Israel's Most Combative Minister Actually Invites Dialogue

We can't wait for the perfect politician who will speak and act precisely as we would like in all areas. In the push for cultural justice, Miri Regev is all there is

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Culture Minister Miri Regev at the Keter Hamizrah Festival, August 28, 2017.
Culture Minister Miri Regev at the Keter Hamizrah Festival, August 28, 2017. Credit: Rami Shllush
Ron Cahlili
Ron Cahlili

Ironically, the Israel Academy of Film and Television’s pathetic decision not to invite Culture Minister Miri Regev to the annual Ophir Awards ceremony turned the organization into the mirror image of its nemesis, Regev: undemocratic, censorious, violent and above all in a rut. Dividing the world into “us” and “them,” or “good guys” and “bad guys.”

Instead of addressing Regev’s dramatic call for distributive justice in culture — some 70 years late, but we’ll get to that another time — members of the academy, like other cultural organizations, focus on Regev’s tone, her inherent argumentativeness and in particular on the question of who is behind her actions, who she is really serving (that is, Benjamin Netanyahu).

Instead of seriously examining, with purely professional tools, her sharp criticism of the structure of the film foundations, limiting the terms of the heads of the various foundations and cultural institutions (two of whom, Alon Garbuz and Noam Semel, recently retired, one after 40 years and the other after 24 years), or to the problem of the almost unethical nature of the cultural elite, those who in the final analysis decide what’s worth seeing and hearing and what isn’t –- the cultural leaders are busy assessing Regev’s behavior, her timing, her body language, her dress, her stereotype.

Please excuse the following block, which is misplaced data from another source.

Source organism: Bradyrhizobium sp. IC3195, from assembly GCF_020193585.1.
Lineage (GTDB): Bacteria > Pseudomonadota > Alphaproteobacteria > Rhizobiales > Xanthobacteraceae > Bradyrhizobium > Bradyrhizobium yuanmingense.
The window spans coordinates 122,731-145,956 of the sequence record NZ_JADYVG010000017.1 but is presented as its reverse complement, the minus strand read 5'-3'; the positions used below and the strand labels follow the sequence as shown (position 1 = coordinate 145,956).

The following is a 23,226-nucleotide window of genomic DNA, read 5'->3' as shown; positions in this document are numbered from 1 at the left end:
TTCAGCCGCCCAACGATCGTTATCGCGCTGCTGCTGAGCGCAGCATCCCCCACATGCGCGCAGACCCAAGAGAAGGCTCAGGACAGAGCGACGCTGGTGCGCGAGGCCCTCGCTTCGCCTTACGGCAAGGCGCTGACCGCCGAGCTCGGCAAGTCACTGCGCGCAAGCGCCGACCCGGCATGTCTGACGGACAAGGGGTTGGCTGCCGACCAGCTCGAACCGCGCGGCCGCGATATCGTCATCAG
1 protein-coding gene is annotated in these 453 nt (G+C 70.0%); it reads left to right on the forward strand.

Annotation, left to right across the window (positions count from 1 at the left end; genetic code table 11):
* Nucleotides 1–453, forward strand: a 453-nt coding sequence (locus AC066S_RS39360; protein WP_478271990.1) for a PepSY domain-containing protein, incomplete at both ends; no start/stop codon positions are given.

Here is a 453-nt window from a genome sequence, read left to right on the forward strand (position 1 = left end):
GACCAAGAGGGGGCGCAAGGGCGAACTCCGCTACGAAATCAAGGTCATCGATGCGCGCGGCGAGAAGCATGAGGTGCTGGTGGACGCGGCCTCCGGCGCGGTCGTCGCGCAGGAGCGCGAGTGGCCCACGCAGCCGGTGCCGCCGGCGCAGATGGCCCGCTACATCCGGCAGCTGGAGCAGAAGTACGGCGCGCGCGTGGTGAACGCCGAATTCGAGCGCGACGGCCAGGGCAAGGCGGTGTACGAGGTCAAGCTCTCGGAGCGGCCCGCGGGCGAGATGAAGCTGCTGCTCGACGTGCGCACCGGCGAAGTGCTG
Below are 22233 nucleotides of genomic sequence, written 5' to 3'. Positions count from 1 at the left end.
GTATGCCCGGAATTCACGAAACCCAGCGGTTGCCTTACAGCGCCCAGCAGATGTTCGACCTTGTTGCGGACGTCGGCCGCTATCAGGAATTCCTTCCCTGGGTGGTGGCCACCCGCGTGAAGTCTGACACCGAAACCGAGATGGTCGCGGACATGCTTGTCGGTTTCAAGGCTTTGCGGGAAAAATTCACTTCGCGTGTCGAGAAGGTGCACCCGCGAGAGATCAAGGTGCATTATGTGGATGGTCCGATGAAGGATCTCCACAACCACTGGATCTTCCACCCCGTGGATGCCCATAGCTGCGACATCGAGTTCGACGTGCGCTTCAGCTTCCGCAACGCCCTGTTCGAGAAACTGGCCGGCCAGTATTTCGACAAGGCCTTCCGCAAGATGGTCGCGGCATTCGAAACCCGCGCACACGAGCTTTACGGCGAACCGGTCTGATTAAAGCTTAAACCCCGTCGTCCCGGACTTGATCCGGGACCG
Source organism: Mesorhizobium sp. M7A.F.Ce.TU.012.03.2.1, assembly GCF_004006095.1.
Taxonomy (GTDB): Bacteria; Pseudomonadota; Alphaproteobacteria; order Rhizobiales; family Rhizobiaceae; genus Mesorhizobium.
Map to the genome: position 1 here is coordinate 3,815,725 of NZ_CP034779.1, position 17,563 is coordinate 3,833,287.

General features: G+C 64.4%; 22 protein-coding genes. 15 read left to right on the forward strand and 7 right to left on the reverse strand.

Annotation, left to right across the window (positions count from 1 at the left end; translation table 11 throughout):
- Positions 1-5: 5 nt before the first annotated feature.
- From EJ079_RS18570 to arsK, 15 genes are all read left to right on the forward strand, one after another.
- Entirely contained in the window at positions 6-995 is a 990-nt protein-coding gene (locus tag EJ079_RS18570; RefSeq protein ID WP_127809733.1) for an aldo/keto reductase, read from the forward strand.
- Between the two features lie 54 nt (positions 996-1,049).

As strange as all this will sound, I haven’t yet heard a serious argument by the cultural elite to counter Regev’s complaints or criticism.

When Regev shouts, even her most terrible and defiant shouts, I hear a clear invitation to a dialogue, a courageous effort, even if crude at times, to get down to basics. “Cut the bullshit,” she says, let’s talk about the essence, about equal distribution of the culture budget between the center of the country and the outlying areas, or between Mizrahim and Ashkenazim, about basic structure, about the centers of power of Israeli culture and how to build more stable, pluralistic and representative structures in their place.

She’s not talking about celebrities like Lior Ashkenazi, Gavri Banai, Gila Almagor or Meir Shalev, they are only examples of the personalization of the discussion, and not the essence of the speaker’s proposal.

It’s true, absent from Regev’s push for equality are the Palestinians, which in my opinion causes the entire egalitarian idea to collapse. Nor are leftists desirable, nor does her program include freedom of expression. Regev also said that the Sudanese are a “cancer”; she rhetorically expelled MK Haneen Zoabi to Gaza; walked out of a ceremony where a poem by Mahmoud Darwish was read; she consistently denies the Nakba; supported capitalist decisions that harmed mainly those she presumes to represent; demanded blind loyalty to “the symbols of the state”; turned herself into the guardian of “the new Israeliness,” and dried up Arab and Arab-Jewish cultural institutions with foolish, empty excuses.

But I have two answers to all that. The first is: Those things were said before her, at least most of them, although with the standard official Israeli politeness, by at least two culture ministers (Limor Livnat and Matan Vilnai), and the second is that we don’t have the privilege of waiting for the perfect politician who will speak and act precisely, but precisely, as we would like, and in all areas. Regev – that’s what there is.

And so, instead of turning the ground-breaking opportunity that has been offered to Regev and to most of the Israeli cultural institutions for the necessary, ethical, essential change, both sides are busy with the teachings of etiquette arbiter Hanna Bavli. In other words, in educating towards good manners. You’re an animal, says the cultural class, and continues to invite the ministers and overseers, just like in the good old days. Don’t you “Garbuz” me (pick on Mizrahim), says the combative minister, who never says no to moment of glory, especially if it’s controversial.

And only mainstream culture, which is so conservative and monolithic, stands embarrassed in a corner, waiting for the redeeming dialogue that will make it clear to the minister, on the one hand, that culture, even if it’s state-supported, cannot be a mouthpiece of the government – which is so Ceausescu and Erdogan, Putin and Netanyahu – and to people of culture, on the other hand, that ethics doesn’t stop with what is called the left or the Palestinians, but is applicable to everyone. For the Mizrahi, for the outlying areas, for women and yes, for the right and the ultra-Orthodox too, and even for law-abiding settlers. Justice is justice.

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